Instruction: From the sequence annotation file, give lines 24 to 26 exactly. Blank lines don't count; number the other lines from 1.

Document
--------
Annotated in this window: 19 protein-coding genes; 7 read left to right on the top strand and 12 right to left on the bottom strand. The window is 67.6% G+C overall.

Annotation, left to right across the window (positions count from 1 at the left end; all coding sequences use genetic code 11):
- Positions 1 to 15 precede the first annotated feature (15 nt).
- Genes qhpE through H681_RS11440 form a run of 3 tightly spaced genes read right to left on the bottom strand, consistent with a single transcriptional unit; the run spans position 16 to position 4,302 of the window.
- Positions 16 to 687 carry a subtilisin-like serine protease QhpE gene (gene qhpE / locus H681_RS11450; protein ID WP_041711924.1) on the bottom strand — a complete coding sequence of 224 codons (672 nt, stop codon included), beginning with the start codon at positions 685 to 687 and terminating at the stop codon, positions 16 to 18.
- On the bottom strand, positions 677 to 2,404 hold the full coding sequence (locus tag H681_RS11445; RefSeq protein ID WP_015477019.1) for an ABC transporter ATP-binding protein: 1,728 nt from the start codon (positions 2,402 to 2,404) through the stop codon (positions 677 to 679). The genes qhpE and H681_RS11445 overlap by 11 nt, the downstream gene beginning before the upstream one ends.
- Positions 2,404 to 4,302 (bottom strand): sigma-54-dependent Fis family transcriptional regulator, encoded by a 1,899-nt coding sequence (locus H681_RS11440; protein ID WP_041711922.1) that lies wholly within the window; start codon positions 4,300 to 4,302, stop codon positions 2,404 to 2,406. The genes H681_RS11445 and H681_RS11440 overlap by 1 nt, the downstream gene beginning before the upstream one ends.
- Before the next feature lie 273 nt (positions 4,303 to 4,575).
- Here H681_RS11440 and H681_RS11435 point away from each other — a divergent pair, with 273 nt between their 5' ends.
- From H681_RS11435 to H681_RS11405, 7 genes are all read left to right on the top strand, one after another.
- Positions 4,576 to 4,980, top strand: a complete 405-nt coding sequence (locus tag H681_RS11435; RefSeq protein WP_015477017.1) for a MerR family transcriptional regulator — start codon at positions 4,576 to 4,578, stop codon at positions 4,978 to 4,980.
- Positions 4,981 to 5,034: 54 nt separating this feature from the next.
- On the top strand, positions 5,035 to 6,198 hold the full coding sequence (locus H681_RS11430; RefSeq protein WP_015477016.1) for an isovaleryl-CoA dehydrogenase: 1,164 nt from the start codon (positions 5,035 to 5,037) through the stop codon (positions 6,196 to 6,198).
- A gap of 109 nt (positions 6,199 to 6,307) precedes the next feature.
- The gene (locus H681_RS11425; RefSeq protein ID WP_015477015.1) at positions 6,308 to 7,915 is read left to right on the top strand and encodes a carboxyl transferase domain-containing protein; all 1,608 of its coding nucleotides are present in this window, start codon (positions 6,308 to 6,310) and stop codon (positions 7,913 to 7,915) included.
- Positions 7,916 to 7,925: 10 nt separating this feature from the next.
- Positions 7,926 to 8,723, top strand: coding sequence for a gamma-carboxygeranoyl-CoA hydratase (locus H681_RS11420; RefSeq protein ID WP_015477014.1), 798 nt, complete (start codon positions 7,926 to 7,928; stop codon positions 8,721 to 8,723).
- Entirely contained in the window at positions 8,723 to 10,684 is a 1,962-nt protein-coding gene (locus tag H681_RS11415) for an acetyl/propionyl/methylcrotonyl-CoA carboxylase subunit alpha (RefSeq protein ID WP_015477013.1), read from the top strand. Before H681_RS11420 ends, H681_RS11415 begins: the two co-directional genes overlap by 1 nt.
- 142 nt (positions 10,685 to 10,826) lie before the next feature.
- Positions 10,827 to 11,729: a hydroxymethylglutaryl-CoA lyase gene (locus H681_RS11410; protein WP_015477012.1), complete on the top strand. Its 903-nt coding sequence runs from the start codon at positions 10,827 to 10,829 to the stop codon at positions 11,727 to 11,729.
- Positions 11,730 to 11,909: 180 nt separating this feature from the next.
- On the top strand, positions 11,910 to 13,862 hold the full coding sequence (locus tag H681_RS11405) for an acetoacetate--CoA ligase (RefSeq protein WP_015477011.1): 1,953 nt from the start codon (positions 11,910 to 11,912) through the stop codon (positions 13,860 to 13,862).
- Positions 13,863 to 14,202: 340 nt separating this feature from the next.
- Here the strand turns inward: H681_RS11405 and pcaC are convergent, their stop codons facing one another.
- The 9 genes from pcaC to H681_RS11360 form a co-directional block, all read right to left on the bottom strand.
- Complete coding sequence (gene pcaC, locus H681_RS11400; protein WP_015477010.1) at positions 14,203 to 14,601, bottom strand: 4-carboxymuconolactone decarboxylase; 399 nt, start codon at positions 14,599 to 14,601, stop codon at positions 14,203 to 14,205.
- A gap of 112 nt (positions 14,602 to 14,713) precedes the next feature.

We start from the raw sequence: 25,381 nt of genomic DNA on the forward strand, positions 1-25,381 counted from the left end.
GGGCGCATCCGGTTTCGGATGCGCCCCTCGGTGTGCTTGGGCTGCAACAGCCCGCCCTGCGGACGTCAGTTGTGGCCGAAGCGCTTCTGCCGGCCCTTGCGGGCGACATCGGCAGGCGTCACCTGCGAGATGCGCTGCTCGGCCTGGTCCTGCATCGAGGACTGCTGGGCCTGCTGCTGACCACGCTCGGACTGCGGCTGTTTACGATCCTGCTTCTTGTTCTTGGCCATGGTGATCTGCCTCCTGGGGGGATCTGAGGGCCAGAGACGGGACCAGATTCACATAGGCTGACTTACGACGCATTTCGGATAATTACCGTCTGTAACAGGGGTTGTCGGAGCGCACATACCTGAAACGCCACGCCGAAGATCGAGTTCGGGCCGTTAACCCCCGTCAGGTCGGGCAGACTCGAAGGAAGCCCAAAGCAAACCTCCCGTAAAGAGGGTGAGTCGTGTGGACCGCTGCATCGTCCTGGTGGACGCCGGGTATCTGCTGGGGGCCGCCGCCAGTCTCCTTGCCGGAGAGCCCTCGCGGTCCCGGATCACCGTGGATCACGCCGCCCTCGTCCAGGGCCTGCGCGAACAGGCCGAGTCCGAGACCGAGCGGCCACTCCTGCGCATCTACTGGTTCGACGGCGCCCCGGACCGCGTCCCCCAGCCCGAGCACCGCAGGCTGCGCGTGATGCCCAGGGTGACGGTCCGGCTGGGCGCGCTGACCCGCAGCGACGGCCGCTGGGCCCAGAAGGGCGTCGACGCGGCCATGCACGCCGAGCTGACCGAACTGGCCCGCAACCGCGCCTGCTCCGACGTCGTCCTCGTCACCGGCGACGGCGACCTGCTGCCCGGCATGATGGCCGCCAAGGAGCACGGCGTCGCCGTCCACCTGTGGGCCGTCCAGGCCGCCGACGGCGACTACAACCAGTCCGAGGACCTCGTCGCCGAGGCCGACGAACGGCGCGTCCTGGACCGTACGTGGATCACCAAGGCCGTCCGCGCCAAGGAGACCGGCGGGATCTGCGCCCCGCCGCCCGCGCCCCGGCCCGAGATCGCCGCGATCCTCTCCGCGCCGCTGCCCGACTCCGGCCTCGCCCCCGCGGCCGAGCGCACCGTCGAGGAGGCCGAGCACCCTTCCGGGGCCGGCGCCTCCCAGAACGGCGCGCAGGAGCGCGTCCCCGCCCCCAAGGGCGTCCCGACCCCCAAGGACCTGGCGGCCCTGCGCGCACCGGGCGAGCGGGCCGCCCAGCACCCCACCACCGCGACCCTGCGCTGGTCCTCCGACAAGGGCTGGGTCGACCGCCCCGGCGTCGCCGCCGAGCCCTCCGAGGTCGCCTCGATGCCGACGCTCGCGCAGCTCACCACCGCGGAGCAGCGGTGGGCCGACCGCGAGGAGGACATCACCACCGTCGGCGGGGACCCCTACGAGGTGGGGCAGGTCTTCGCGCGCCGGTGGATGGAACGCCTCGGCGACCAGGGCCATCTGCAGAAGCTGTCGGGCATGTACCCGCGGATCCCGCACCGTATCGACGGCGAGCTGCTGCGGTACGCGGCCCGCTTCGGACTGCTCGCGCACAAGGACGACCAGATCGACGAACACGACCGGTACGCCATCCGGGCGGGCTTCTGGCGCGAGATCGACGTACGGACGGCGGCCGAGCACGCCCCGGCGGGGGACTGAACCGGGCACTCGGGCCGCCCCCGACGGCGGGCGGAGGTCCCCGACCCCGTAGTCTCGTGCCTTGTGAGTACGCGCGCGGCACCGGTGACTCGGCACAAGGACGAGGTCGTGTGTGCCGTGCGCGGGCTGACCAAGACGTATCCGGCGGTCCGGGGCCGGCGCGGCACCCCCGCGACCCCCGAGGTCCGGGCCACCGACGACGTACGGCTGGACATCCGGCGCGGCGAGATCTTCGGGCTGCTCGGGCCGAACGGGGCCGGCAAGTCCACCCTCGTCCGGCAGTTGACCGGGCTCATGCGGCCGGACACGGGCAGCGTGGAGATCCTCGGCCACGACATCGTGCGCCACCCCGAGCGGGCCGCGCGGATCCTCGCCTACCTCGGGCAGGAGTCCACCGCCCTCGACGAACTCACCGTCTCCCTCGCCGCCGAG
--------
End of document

- Here the strand turns inward: H681_RS11405 and pcaC are convergent, their stop codons facing one another.
- The 9 genes from pcaC to H681_RS11360 form a co-directional block, all read right to left on the bottom strand.
- Complete coding sequence (gene pcaC, locus H681_RS11400; protein WP_015477010.1) at positions 14,203 to 14,601, bottom strand: 4-carboxymuconolactone decarboxylase; 399 nt, start codon at positions 14,599 to 14,601, stop codon at positions 14,203 to 14,205.